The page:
Many tools for building pipelines are available now. So why MXP?
The answer is that MXP has a number of distinguishing features, and it is better suited for its application domain.
Here we discuss MXP features.
Directories as targets
Probably, it is the most distinguishing MXP feature. All other frameworks that we are aware of are file-based. Each pipeline step takes a number of files as its input, and produces another files.
It is relatively easy to describe pipeline steps that take a single file as its input and produces a single file. However, it is rarely the case in bioinformatics applications. Usually, a set of files is an input, and a set of files is produced as output (for example, PLINK takes a triplet of files
.fam as input, while a set of files produced as output heavily depends on operation performed). Moreover, a set of input files may depend on a subtle details of operation (for example, creating a subset of data with PLINK may or may not require files containing list of samples and/or list of markers). Having a directory(ies) as input and output for a step allows us easily manage arbitrary sets of files.
With input and output files grouped together in directories, it is easy to find out what files were used and what files are produced during a pipeline step. With file-oriented tools it is possible, of course, to place files in subdirectories — but it should be done manually, and this still does not eliminate the need to specify all input/output files of a step.
Finally, it gives a clear answer to the question where to store logs and other supplementary files.
Script-based control over what should be re-executed
When MXP decides whether a step of a pipeline should be re-executed, it checks (1) whether input data were changed, and (2) whether the scripts used to obtain a result where changed. The second is a distinguishing MXP feature.
In the case of software development (traditional domain of GNU Make), the programmer modifies source code and then need to recompile what was changed. Thus, changes in input files determine what should be done to obtain the final result.
In contrast, in bioinformatics applications files are almost never directly changed by a user. The initial files usually fixed from the point of view of pipeline, as they are results of hardware process, like next generation sequencing, and changes in subsequent files are results of changing parameters of software used to obtain them. The user changes such parameters, and hopes that pipeline will catch these changes and re-do the affected work.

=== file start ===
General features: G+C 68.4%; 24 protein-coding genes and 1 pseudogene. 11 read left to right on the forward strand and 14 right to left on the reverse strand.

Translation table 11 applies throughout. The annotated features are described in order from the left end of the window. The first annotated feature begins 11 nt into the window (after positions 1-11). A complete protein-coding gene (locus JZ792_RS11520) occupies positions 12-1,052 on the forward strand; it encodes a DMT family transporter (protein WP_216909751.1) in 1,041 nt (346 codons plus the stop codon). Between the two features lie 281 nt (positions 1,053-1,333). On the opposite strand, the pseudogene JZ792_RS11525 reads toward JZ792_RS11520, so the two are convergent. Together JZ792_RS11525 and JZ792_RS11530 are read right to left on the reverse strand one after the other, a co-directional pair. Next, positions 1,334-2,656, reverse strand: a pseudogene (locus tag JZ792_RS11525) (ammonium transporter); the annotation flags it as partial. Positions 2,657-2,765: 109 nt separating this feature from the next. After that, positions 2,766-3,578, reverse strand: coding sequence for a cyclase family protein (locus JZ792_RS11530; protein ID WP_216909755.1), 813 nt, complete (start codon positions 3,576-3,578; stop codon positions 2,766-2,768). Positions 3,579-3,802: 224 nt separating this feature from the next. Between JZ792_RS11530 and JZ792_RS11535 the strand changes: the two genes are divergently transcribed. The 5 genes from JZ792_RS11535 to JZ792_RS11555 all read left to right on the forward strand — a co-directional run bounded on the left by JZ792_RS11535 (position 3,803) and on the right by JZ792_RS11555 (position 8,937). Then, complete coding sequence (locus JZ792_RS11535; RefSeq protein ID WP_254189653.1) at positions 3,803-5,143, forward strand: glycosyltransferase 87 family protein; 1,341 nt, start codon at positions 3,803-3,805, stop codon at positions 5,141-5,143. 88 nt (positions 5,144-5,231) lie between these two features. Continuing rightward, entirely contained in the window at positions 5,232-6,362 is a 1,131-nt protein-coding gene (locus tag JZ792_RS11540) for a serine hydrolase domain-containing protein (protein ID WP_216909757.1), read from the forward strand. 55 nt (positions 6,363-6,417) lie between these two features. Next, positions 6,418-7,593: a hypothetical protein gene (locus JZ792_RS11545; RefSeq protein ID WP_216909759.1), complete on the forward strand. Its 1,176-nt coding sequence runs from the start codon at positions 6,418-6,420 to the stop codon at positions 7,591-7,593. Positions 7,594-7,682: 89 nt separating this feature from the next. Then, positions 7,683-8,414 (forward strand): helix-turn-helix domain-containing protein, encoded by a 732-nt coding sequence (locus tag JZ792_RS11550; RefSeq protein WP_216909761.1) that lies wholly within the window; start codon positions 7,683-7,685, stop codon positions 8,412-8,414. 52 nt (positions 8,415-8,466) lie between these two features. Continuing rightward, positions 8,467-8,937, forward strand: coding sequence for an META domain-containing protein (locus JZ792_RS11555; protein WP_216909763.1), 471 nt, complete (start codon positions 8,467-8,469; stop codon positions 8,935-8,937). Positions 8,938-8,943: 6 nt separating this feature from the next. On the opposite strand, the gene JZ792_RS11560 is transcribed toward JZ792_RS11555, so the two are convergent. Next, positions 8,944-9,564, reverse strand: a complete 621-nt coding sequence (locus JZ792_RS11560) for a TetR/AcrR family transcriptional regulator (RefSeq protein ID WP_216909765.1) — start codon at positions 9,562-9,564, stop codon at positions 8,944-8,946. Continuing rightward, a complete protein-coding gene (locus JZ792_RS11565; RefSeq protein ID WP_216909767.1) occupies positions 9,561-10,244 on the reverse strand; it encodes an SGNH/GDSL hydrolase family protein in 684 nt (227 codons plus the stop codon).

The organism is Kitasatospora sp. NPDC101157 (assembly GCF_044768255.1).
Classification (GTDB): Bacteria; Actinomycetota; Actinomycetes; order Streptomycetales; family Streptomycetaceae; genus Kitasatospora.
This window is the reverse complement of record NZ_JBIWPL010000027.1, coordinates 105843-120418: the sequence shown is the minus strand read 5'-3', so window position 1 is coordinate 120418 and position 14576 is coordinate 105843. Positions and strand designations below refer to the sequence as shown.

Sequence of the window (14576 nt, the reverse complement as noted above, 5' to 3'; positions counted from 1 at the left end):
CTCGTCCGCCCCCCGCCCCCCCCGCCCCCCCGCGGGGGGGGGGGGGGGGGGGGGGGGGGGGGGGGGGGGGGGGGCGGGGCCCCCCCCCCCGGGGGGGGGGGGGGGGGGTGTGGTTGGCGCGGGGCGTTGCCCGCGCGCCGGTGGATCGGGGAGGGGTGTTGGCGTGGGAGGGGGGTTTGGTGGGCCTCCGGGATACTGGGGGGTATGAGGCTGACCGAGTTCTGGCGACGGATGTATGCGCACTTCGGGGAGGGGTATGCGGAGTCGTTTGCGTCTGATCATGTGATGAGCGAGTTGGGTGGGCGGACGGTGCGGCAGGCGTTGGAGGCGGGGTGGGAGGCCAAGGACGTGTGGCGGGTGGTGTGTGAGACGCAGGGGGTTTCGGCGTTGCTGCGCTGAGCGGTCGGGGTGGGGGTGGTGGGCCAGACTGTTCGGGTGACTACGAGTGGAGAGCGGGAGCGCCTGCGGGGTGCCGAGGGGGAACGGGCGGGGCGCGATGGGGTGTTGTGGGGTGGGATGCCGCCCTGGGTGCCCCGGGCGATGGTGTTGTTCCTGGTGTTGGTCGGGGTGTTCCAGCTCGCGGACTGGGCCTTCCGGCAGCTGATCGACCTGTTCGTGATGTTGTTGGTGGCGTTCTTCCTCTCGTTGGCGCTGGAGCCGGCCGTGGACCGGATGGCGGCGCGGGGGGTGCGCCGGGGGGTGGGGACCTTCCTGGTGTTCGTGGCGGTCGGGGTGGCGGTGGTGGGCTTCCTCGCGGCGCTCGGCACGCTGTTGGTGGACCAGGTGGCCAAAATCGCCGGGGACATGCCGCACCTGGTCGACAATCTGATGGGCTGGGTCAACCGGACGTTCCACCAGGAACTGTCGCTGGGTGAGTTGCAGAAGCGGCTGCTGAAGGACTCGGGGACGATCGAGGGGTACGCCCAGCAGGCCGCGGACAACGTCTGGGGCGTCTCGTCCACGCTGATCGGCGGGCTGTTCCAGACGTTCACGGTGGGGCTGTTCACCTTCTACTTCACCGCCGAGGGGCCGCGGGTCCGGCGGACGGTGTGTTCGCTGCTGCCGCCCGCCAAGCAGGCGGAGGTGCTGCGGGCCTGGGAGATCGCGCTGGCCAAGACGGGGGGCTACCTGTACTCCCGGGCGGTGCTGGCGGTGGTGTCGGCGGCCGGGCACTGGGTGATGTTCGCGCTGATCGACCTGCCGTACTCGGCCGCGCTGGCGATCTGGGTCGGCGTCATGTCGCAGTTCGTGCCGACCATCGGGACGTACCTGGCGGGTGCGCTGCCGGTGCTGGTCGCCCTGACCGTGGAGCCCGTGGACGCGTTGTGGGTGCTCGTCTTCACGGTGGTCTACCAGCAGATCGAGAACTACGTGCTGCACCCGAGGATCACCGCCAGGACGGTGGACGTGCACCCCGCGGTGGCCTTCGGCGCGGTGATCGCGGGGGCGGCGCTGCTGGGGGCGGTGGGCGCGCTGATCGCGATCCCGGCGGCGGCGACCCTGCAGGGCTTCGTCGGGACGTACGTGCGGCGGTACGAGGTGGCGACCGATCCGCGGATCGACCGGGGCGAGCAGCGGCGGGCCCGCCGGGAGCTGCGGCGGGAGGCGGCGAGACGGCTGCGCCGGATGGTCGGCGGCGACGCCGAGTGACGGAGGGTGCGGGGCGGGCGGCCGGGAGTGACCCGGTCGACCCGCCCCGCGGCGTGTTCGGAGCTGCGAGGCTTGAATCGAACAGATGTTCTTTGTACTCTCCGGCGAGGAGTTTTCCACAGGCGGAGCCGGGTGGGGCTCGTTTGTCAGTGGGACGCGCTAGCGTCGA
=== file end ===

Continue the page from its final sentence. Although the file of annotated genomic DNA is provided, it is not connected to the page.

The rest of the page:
MXP achieves this by storing a copy of all scripts used to obtain a target in the target directory.
Replacing pieces of standard pipelines
MXP allows to use standardized pipelines with minor modifications, say, with changed parameters for quality control. The standard pipeline code may be in read-only location for the user; nevertheless, modifications are possible.
Bash as a language for pipeline description
MXP is based on Bash. This decision was influenced by many consideration.
First, it is not a good idea to create a proprietary language. It never will be as developed as commonly used languages, and this fact sooner or later will force the end user to reject the tool. (Some pieces of proprietary language in one or another form will be involved in any pipeline tool — the user needs a way to define domain-specific notions. In MXP, this is Makefile language. But we tried our best to allow it to cooperate freely with Bash.)
Second, there are a number of scripting languages available that supersede Bash in clarity of syntax and available data structures (Python is an example). The cryptic nature of Bash is definitely a downside.
But most of the scripting in pipeline development is specifying how external application should be invoked, and this is eventually done in Bash. Note that other pipeline development tools that are based on different languages need to introduce a construct like “shellcommand”, which allows to insert pieces of Bash code.
The last was the most important reason why we choose Bash.
Among other features that are implemented in MXP as well in the other tools for building pipelines we would like to mention the following ones.
Convenient logging: MXP always creates a full log of a run, and stores it for future investigations. There is no need for the user to specify how to do logging; it is done automatically, and the log always is stored at the same place in the target directory.
Easy way to publish pipelines: all code of a pipeline is stored in
mxp subdirectory. Thus, publishing consists of compressing and publishing the contents of this directory. Anyone (who has access to input data) may download and re-run this code.
The fact that MXP stores a copy of all scripts in the target directory gives the user additional ability to re-examine at any time the way how the target was obtained — regardless of whether code was later changed or not.